Farmers say ‘enough’
KYOGLE Shire Mayor Ross Brown has called on Doubtful Creek protesters to move on, following a meeting with frustrated landowners who feel intimidated by elements of the anti-CSG community.
"They've achieved as much as they can possibly achieve with the protest action so far. All they're now creating is bad feeling," Cr Brown said yesterday.
Kyogle Council met with residents from some 15 Doubtful Creek properties on Thursday, who say they have been negatively affected by the month-long Knights Rd protest.
The council will now draft a set of protocols to manage any future protests and avoid these kinds of issues happening again.
"Our protocols will address such issues as parking, camping, toilet facilities, keeping the road free, and working with the protest groups and keeping the local population as minimally affected by it as we possibly can," Cr Brown said.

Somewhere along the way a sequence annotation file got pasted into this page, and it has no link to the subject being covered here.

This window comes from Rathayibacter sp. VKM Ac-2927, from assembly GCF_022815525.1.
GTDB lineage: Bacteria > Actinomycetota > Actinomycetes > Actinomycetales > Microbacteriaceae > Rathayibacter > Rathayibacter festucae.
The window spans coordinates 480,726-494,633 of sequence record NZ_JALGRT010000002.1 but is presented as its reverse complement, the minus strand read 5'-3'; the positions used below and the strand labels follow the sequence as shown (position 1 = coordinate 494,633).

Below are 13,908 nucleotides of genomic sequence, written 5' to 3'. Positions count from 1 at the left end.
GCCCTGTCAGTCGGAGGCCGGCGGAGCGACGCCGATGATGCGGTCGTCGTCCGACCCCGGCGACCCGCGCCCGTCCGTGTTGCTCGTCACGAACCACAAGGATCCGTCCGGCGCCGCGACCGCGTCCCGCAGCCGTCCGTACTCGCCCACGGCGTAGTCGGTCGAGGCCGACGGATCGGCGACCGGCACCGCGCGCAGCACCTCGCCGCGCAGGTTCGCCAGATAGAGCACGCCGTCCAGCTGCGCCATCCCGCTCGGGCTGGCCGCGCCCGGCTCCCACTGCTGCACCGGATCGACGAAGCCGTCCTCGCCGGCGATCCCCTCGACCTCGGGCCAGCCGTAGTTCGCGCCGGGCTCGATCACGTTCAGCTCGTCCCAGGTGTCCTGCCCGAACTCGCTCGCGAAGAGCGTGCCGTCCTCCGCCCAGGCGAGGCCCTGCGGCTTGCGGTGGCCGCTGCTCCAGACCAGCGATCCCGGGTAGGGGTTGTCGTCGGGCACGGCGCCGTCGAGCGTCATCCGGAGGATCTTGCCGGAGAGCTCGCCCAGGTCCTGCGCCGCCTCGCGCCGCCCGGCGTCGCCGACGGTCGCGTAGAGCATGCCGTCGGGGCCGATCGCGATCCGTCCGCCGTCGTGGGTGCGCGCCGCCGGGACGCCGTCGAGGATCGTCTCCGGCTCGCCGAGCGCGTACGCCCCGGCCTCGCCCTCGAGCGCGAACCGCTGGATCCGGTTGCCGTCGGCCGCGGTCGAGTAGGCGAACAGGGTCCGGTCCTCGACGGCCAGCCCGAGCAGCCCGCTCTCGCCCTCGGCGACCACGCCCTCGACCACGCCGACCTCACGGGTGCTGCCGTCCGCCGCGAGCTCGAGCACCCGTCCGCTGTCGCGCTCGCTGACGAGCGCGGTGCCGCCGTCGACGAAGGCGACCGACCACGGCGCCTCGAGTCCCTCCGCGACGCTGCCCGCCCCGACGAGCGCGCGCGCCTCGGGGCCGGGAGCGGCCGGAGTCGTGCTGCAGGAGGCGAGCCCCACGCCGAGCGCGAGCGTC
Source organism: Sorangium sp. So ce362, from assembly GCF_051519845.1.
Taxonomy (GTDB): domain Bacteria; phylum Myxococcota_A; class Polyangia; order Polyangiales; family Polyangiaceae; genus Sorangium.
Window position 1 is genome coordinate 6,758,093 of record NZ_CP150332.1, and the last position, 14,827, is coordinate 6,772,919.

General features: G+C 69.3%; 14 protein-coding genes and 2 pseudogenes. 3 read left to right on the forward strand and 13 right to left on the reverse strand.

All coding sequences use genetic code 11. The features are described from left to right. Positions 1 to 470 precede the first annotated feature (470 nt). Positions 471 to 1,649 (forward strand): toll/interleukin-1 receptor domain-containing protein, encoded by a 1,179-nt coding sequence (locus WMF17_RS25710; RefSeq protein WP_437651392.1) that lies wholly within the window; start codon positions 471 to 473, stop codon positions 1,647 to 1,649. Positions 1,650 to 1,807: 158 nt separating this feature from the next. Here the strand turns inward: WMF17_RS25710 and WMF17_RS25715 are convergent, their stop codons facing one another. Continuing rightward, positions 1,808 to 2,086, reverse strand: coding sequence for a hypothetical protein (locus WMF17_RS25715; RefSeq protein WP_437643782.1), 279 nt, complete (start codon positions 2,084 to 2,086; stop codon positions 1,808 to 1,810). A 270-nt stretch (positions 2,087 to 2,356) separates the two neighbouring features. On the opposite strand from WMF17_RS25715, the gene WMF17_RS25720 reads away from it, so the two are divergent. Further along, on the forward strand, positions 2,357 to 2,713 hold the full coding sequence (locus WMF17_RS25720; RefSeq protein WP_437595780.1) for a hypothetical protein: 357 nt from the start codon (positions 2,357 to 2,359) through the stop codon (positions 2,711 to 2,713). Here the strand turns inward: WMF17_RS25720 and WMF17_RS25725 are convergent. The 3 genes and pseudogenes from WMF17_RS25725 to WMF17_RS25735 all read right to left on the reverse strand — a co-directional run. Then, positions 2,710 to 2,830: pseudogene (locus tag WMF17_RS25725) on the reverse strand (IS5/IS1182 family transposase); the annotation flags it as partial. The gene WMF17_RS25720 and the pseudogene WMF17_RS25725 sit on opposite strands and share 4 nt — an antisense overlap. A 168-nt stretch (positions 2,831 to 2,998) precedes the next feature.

He said some local landowners had reached "the final straw" and had sought help from the council to take more responsibility for the situation.
"The crux of the matter was on Tuesday night, a gentleman out there was trying to get his cattle to market and they blockaded his gate in and they wouldn't move, and he couldn't get his cattle out," he said.
"They feel harassed, they feel intimated and it's been going on for so long they almost feel like they're under siege."
Cr Brown said the situation had reached the point where it was detrimental to people's state of mind.
"Realistically, if I was involved in a protest now, and being aware of the way it's been going on, I think those groups should pack up and move," he said. "The downside to this is now outweighing whatever it is they think they're picking up."
Lock the Gate spokesman Ian Gaillard said tensions were rising after almost four weeks of protest.
Mr Gaillard said he had successful meetings with both Kyogle Council and senior Richmond police two weeks ago to discuss concerns about safety and respect issues at the site.
But he said the trouble lay with the NSW Government.
"The Northern Rivers is becoming a pressure cooker because the State Government continues to impose this industry on an unwilling community by force. The onus is on the government to pull back and slow this whole process down."